Joint Committee on Statutory Instruments Twenty-Fifth Report



APPENDIX IV

Memorandum by the Ministry of Agriculture, Fisheries and Food

FEEDING STUFFS (AMENDMENT) REGULATIONS 1999

  1. By a letter dated 30 June 1999 the Committee has requested that a memorandum be submitted by the Ministry on the following point:

      New regulation 15(3) (substituted by regulation 4(a)) prohibits any person from putting into circulation (a) phosphates containing cadmium or arsenic in excess of the specified maximum, and (b) citrus pulp containing dioxin in excess of the specified maximum (Chapter A of Part II of Schedule 5. On the other hand, new regulation 15(4) permits phosphates (containing cadmium or arsenic in excess of the maximum amount specified in Part I of Schedule 5) and citrus pulp (containing dioxin in excess of the maximum amount specified in that Part) to be put into circulation if certain conditions are met. Explain the effect of new regulation 15(3) and (4), given that the same maximum content is specified (in Part I of Schedule 5 and Chapter A of Part II of that Schedule) for the substances in question (cadmium, arsenic and dioxin).

  2. The Ministry understands that, in outline, what is called for is a structural explanation of the overlap between regulation 15(3) and 15(4).

  3. Regulation 15(3) contains an absolute rule on proportion in relation to four classes of potentially dangerous substance and (depending on the substance) nine classes of feed material.

  4. Regulation 15(4) contains a qualified rule on proportion in relation to around forty classes of potentially dangerous substance and (depending on the substance) up to all classes of feed material, the qualification, in simplified terms, being that the limit can be exceeded if the material goes to an approved destination for processing.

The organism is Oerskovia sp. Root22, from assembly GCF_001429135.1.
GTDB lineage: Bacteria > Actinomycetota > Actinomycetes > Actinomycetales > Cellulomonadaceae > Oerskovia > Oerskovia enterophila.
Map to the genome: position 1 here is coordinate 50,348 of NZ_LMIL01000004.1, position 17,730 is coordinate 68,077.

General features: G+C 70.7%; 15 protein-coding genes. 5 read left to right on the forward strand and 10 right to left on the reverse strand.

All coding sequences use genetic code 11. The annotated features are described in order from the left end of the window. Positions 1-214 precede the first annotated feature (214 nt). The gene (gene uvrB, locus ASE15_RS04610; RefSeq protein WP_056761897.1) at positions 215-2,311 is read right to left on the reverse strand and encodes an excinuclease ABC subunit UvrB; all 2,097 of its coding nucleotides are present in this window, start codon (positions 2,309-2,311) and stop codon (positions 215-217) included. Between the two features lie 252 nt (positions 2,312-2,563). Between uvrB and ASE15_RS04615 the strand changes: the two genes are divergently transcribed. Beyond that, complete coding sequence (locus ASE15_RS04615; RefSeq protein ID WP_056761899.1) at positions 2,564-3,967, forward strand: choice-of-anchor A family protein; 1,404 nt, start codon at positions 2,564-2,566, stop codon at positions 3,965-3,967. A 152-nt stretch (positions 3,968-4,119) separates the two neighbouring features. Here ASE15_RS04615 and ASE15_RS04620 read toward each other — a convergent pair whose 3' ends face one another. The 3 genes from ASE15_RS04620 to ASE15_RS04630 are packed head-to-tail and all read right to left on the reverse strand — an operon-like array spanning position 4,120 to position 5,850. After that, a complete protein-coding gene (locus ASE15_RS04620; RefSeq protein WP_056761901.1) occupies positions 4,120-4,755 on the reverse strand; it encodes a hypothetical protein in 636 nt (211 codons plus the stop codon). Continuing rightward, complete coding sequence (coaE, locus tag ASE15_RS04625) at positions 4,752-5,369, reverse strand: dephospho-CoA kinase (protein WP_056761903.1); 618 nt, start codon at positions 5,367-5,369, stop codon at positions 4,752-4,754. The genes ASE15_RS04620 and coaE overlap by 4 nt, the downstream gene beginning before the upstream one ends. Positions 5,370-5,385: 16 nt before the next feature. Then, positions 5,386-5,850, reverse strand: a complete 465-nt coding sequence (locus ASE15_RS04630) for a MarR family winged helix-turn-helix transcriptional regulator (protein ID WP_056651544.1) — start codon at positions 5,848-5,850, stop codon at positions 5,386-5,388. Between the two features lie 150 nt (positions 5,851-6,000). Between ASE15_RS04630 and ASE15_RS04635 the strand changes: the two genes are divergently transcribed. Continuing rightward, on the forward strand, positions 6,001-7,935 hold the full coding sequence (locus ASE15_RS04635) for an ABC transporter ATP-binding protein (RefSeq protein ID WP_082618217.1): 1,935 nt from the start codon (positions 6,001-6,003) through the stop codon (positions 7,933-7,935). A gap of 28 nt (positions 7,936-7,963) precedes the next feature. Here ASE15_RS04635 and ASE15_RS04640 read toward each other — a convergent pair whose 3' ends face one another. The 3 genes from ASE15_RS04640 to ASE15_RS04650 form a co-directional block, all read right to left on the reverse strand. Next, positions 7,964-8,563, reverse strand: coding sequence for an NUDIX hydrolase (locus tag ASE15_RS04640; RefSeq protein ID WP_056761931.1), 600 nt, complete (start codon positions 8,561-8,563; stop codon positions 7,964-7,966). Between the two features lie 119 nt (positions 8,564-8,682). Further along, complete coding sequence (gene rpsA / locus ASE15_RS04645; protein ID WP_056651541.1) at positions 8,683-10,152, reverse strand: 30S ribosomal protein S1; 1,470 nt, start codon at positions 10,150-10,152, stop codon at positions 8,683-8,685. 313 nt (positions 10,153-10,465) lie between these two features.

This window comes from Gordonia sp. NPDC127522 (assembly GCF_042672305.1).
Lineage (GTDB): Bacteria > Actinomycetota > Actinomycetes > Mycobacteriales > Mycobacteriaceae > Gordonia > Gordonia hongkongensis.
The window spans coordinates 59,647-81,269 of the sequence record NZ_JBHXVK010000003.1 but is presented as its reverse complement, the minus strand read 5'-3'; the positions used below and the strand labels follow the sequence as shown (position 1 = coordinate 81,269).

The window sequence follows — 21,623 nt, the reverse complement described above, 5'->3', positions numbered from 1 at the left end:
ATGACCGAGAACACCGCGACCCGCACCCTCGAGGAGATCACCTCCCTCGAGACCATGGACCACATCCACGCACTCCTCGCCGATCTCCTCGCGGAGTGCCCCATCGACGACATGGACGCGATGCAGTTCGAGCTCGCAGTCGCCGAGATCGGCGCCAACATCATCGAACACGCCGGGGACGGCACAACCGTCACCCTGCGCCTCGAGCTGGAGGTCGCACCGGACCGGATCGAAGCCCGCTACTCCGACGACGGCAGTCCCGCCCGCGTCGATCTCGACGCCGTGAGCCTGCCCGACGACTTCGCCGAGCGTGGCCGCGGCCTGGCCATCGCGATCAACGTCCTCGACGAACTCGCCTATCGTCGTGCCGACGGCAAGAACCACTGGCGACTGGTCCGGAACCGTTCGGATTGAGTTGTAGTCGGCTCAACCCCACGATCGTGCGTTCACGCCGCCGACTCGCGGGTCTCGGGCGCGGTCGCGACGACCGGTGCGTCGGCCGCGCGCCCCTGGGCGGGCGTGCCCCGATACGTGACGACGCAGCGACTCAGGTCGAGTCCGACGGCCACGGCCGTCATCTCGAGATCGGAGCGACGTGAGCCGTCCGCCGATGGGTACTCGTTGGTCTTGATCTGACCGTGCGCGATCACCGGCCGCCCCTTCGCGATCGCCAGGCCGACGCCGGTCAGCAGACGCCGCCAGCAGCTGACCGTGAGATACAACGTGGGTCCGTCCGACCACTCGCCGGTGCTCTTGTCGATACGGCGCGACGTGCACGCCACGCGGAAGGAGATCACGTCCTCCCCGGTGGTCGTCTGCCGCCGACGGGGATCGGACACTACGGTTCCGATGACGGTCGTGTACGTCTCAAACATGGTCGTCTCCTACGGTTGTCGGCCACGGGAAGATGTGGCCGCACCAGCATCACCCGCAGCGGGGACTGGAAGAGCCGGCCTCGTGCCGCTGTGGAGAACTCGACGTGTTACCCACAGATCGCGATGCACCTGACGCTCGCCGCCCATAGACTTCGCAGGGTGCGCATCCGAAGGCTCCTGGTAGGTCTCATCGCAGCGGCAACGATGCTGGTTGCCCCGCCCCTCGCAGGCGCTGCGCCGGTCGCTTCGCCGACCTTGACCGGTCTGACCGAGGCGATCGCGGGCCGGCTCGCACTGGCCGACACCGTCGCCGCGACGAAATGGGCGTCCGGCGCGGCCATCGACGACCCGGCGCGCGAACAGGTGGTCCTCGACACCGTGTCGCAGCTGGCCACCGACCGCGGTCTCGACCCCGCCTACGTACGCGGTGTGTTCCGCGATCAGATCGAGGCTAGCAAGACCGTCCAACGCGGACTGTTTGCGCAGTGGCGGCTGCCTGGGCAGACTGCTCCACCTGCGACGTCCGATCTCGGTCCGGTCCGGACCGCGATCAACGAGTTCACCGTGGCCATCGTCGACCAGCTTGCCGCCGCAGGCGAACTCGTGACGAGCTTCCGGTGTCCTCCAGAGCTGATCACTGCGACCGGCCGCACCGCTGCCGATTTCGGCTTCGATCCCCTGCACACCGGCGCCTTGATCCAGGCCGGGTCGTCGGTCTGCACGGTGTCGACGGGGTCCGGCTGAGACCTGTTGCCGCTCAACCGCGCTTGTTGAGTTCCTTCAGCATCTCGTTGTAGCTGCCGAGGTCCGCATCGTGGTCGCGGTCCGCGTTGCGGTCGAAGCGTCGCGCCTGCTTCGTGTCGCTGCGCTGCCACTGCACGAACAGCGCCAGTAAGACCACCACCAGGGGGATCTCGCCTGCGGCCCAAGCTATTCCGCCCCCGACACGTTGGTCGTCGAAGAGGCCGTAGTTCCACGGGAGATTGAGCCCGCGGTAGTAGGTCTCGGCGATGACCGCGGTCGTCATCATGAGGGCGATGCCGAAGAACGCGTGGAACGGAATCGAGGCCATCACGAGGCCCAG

5. Neither rule is expressed to be subject to the other and it therefore follows that compliance with the one cannot be lawful if it is a breach of the other.

  6. To give three examples of how the rules work:

      (a)  assume the feed material is fish meal and the potentially dangerous substance is nitrites:

        (i)  regulation 15(3) is irrelevant;

        (ii)  regulation 15(4) specifies a proportion limit of 60 mg/kg, subject to the qualification;

        (iii)  it follows that fish meal with more than 60mg/kg nitrites in it cannot be put into circulation otherwise than to an approved destination for processing, while if it goes to an approved destination for processing there is no limit on the nitrite proportion;

      (b)  assume the feed material is cotton seed and the potentially dangerous substance is aflatoxin B1:

        (i)  regulation 15(3) specifies an absolute proportion limit of 0.2 mg/kg;

        (ii)  regulation 15(4) specifies a proportion limit of 0.05 mg/kg, subject to the qualification;

        (iii)  it follows that cotton seed with more than 0.05 mg/kg aflatoxin B1 in it cannot be put into circulation otherwise than to an approved destination for processing, while if it goes to an approved destination for processing the limit on the aflatoxin B1 proportion is 0.02 mg/kg;

      (c)  assume the feed material is phosphates and the potentially dangerous substance is cadmium (one of the examples in the Committee's question):

        (i)    regulation 15(3) specifies an absolute proportion limit of 10 mg/kg;

        (ii)  regulation 15(4) specifies a proportion limit of 10mg/kg, subject to the qualification;

        (iii)  it follows that phosphates with more than 10mg/kg cadmium in them cannot be put into circulation, whether to an approved destination for processing or to any other destination.

  7. In answer to the potential supplementary question why cadmium in phosphates is covered by regulation 15(4) at all, the answer is that, regulation 15(4) operates so as to set limits by reference to Part I of Schedule 5, all the limits in which operate as unqualified limits in relation to use as feeding stuffs -see regulation 15(1).

  8. The Feeding Stuffs Regulations 1995 are due for consolidation later this year and the Ministry will then consider whether a different drafting mechanism can be used to make the position clearer.

5th July 1999


 
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